Becoming a tourist in your own town sometimes helps when you’ve ended up living in a place you wouldn’t necessarily have chosen. M is very understanding when I harp on about trying new things, exploring new places and not settling for repetition or monotony. He would be so happy with a daily routine involving the same coffee in the same cafe with the same newspaper but alas, he met me, and I like to shake it up a bit.

So this morning, with M unexpectedly back from a London court case early I dragged him down to Lincoln’s Brayford Pool, the riverside area with lots of places to eat and drink, boat trips, university buildings and quite a big population of swans. It was very dull and overcast so it wasn’t exactly photo opportunity weather. There’s a tired old narrow boat to the left of the photo that I’d love to buy and do up, and live on, perhaps sail away and moor elsewhere first!

We had a riverside coffee for a change of scene and the coffee wasn’t so good, which didn’t help my cause for trying new places. It did necessitate a walk into town along the river and up the steep narrow steps to the side of the building also pictured above. Once you appear at the top of those steps you are in a high street much like any other. From the high street side of this building you can enter a wonderfully old cafe which we call High Bridge Cafe. The bridge is called High Bridge and dates back to 1160 apparently. It’s claim to fame is that it’s the only medieval Bridge in England which still has houses on it. The cafe building dates from 1540 and is exactly as you’d expect inside with lots of beams, low doors, wonky wooden floors and those lovely Tudor window panes.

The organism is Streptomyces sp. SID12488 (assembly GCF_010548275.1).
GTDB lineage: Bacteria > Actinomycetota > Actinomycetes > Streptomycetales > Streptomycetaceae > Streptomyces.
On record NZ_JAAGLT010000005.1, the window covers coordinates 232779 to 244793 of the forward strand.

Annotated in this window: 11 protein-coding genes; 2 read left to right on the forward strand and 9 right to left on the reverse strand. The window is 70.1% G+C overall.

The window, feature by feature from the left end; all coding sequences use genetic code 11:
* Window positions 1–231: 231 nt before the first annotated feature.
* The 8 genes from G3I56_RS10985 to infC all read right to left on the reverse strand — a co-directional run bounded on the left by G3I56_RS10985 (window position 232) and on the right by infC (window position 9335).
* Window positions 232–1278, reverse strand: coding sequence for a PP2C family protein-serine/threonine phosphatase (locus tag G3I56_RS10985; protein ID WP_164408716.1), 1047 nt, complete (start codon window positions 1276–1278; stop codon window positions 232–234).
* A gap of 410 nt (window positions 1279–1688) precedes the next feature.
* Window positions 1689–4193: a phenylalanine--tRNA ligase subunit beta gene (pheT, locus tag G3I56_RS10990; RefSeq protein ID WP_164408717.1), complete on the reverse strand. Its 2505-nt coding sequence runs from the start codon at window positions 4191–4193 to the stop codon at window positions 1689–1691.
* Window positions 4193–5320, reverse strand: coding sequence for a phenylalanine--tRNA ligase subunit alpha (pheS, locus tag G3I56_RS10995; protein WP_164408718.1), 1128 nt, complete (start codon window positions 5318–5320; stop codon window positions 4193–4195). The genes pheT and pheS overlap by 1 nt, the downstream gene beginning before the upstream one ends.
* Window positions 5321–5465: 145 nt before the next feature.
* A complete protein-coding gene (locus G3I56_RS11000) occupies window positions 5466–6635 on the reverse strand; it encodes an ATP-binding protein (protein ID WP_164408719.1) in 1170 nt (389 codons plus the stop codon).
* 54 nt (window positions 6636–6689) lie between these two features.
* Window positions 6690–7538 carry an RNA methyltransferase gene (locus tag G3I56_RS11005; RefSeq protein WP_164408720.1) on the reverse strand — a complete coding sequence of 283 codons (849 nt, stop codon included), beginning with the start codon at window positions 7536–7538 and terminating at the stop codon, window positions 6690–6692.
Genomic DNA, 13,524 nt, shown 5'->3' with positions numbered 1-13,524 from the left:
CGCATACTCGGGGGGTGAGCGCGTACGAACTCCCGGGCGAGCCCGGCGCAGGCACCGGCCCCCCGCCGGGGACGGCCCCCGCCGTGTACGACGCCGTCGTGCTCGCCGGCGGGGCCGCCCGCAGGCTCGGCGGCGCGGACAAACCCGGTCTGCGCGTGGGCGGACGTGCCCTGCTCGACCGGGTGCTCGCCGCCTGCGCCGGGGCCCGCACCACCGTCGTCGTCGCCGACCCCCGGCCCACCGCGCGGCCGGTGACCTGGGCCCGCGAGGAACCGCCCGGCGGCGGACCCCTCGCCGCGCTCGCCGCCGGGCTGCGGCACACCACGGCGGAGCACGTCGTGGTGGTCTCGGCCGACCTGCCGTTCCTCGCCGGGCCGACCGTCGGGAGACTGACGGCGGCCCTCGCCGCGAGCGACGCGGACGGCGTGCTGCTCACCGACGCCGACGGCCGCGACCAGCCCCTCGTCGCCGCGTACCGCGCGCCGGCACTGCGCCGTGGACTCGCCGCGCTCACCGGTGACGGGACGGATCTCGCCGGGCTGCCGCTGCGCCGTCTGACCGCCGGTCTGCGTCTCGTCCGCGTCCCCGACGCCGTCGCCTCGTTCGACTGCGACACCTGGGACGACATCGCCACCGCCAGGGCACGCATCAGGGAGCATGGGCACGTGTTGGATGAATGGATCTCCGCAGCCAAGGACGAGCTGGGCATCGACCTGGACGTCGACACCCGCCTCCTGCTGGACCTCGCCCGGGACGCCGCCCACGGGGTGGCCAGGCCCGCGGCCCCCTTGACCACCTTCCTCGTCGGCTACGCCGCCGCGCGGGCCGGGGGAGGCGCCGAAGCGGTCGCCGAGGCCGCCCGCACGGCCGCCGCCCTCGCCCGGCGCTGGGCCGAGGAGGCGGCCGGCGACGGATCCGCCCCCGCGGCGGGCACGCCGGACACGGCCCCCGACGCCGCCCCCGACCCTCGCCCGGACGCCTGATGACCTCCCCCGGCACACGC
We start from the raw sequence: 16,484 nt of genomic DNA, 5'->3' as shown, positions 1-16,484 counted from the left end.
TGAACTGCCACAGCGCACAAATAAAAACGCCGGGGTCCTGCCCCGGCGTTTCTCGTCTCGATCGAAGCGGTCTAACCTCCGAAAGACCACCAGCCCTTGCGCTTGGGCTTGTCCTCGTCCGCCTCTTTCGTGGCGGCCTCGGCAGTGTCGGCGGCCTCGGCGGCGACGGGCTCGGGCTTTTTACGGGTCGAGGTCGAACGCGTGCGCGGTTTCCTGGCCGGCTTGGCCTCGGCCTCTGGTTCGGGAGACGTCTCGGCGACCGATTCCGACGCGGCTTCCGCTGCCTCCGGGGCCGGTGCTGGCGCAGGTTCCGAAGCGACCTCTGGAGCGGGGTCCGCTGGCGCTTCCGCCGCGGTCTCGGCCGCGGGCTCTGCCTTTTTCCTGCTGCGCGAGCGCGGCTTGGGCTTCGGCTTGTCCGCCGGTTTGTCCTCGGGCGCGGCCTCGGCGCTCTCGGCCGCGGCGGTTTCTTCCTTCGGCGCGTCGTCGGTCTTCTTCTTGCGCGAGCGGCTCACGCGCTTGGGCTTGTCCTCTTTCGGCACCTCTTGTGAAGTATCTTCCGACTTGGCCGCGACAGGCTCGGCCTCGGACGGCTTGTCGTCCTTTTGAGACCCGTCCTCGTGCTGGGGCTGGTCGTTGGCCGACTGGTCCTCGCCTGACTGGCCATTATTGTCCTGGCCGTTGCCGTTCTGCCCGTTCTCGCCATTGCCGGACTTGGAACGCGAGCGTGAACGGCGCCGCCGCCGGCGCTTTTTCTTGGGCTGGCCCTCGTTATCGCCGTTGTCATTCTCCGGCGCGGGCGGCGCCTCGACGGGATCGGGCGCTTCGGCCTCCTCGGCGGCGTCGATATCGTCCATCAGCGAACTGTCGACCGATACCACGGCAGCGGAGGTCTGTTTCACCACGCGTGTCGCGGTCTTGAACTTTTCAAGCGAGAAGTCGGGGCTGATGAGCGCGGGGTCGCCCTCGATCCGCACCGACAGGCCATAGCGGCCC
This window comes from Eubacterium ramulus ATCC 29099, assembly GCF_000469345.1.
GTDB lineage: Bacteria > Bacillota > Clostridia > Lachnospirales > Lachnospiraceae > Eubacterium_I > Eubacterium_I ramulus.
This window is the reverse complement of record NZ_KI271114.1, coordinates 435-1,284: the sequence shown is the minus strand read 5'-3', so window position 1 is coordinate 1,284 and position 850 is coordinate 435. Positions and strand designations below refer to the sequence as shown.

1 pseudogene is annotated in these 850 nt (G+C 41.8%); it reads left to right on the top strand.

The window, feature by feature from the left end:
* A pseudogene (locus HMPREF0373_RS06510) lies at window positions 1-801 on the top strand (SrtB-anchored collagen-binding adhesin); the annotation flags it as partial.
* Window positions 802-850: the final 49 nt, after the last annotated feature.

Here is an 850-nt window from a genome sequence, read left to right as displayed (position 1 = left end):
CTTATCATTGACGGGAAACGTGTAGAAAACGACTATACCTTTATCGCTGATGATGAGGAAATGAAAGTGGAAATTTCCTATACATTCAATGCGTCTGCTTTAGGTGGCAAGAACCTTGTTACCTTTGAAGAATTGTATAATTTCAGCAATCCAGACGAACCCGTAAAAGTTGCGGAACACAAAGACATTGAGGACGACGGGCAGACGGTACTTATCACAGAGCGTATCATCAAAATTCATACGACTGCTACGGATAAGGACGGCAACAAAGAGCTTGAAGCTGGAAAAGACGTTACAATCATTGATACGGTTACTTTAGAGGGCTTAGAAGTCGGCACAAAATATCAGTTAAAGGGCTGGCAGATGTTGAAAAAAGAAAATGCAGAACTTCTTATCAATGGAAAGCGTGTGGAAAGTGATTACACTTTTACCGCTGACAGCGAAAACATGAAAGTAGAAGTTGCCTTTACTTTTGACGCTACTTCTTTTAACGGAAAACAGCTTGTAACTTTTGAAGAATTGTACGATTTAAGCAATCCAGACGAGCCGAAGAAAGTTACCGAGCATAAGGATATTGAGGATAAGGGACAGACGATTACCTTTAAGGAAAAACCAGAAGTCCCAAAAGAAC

I left M enjoying a better coffee whilst quickly picking up a couple of balls of a certain yellow yarn to start another of these slouchy catherine wheel stitch bags. I’m really pleased with the way this denim and grey version turned out. I initially thought that the undyed jacob’s yarn was brown but in good light it does seem to be grey and the ball band describes it as light grey. The two yarns have worked nicely together in terms of making a comfortable yet sturdy bag fabric. I used the cotton denim yarn for the gusset and strap for softness rather than the grey yarn which would have been as itchy as hell. I think I might get away with leaving it unlined for now, though I have bought a magnetic fastening about the size of a 5 pence piece (or one u.s. cent) and ideally this would be clipped into place through the lining so that it doesn’t show from the outside. I could add a round of webbing just inside, like a band of something denim maybe, or I could just live without the fastening. I need to road test the bag!